James Swanson, chief investment strategist for MFS Investment Management, recently gave his midyear outlook for the markets, noting most prominently MFS’s views that “a recession is not in the offing,” and that “stocks are a better relative value than bonds.”
During a call with reporters on Tuesday to discuss MFS’ midyear outlook, Swanson said that interest rates “continue to be low, both in the U.S. and globally, which is helping to stimulate economic activity.”
The housing market continues to rebound in the U.S., as well, he said, noting that “it is now cheaper to own versus rent on average, and demographics and family formation support the need for building more houses.” If housing returns to its pre-2007 levels, he said, “it could deliver up to 2.5% of GDP, driving demand for labor, for construction, as well as for the goods and services that go into finishing a house (paints, fabrics, appliances, etc.).”
Another factor that’s stimulating economic activity, he said, is the “pent-up demand for big-ticket items like cars. The average car on the road today is roughly 11 years old, for example. Consumers are also benefiting from lower commodity prices, leaving them more cash in their pocket after filling up their gas tanks than earlier in the year.”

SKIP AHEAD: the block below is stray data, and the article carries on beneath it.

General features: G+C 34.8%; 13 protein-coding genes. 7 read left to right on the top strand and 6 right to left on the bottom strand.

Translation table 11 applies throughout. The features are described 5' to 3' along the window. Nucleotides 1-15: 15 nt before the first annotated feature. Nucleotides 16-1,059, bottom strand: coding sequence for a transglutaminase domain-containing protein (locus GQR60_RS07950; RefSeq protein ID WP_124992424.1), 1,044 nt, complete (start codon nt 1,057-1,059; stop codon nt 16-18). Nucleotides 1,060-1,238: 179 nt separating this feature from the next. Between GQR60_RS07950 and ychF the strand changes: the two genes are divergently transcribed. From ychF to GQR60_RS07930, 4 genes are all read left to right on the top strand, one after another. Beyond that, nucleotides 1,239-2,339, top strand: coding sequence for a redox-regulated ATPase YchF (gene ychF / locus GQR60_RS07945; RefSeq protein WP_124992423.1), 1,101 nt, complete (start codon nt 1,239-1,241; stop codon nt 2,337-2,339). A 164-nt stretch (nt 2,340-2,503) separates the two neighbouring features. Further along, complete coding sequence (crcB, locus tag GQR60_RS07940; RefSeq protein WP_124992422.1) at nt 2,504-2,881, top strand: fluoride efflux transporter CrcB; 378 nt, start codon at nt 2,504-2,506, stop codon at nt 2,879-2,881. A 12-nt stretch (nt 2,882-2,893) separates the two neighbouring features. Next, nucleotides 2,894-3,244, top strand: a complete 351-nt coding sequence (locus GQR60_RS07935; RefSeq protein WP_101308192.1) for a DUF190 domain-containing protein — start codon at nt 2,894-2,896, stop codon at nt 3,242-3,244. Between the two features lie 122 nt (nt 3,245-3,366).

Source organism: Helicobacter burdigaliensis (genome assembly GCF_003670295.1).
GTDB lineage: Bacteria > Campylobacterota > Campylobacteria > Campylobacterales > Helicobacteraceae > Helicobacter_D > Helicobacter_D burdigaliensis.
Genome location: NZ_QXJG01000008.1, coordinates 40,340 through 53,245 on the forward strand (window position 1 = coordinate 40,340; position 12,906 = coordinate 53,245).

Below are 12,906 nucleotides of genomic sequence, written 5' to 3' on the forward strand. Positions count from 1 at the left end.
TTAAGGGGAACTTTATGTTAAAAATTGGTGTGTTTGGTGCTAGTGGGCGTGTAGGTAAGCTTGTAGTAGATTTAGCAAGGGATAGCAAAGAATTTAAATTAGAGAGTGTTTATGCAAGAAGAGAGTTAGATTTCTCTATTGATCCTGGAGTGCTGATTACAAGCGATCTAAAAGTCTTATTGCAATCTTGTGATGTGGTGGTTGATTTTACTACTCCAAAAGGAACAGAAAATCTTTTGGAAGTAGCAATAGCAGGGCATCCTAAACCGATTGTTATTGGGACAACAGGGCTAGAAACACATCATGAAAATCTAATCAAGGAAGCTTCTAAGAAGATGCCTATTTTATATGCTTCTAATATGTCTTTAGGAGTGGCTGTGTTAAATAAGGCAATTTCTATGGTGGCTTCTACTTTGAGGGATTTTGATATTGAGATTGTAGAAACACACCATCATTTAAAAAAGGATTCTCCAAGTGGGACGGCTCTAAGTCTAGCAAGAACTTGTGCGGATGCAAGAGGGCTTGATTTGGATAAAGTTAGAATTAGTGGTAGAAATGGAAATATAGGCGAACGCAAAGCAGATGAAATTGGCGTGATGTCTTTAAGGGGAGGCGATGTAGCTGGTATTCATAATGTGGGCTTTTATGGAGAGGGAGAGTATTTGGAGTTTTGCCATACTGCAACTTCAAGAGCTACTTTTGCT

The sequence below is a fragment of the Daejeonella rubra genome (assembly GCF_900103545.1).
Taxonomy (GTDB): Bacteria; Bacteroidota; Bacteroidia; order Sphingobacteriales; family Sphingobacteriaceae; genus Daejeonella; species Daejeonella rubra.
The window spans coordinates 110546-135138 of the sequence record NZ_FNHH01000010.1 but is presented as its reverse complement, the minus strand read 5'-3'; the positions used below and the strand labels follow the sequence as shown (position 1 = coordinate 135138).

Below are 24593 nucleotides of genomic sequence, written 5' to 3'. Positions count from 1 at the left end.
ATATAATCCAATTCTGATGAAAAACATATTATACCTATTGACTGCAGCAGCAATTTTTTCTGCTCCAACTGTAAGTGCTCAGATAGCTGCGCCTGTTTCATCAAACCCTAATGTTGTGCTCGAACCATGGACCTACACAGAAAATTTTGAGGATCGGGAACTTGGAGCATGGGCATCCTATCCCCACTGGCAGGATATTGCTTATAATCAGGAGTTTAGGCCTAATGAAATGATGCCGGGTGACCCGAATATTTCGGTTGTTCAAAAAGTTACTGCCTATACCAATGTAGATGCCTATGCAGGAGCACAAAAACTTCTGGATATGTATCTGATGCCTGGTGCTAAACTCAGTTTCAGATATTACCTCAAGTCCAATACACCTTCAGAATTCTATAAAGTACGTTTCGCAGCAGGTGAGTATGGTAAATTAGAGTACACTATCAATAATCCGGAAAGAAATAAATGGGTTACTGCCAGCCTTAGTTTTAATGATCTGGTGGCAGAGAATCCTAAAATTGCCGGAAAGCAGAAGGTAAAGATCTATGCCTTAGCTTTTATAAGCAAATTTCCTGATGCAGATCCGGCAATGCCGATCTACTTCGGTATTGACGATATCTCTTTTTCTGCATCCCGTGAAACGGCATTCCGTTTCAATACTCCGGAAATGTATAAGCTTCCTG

As to investment picks, Swanson said that stocks are a better “relative value” than bonds, warning boomers against tying up too much of their money in U.S. government bonds.
Given that most boomers have “quite a few more years to live, likely another 30,” Swanson said, and with the “world expecting higher inflation ahead of us, I would say you’re locking in a negative rate of return.”
Putting too much money in “long-term government bonds may not serve [boomers] that well,” as “rates going up would be harmful. As an investment process it doesn’t seem there’s great value in the U.S. government bond market.”
But Swanson did note his optimism for the tech and emerging-market sectors. “The technology sector has matured considerably since 2000, with little debt, strong free cash flow and sustainable earnings underpinned by multiple product revolutions (mobile devices, cloud computing to name two),” he said. “There is also considerable pent-up demand for both software and hardware—the current installed software and hardware base is the oldest on record.”
As for emerging markets, Swanson said that “some emerging-market economies cut rates in 2012 and are now starting to see the positive impact of the rate cuts, which have stimulated local economies.” Emerging economies, he noted, “continue to drive demand for commodities as well as consumer goods.”
Said Swanson: “We like globally diversified businesses with strong balance sheets generating revenue from developing markets as a way to play the long-term secular opportunity of EM equities.”
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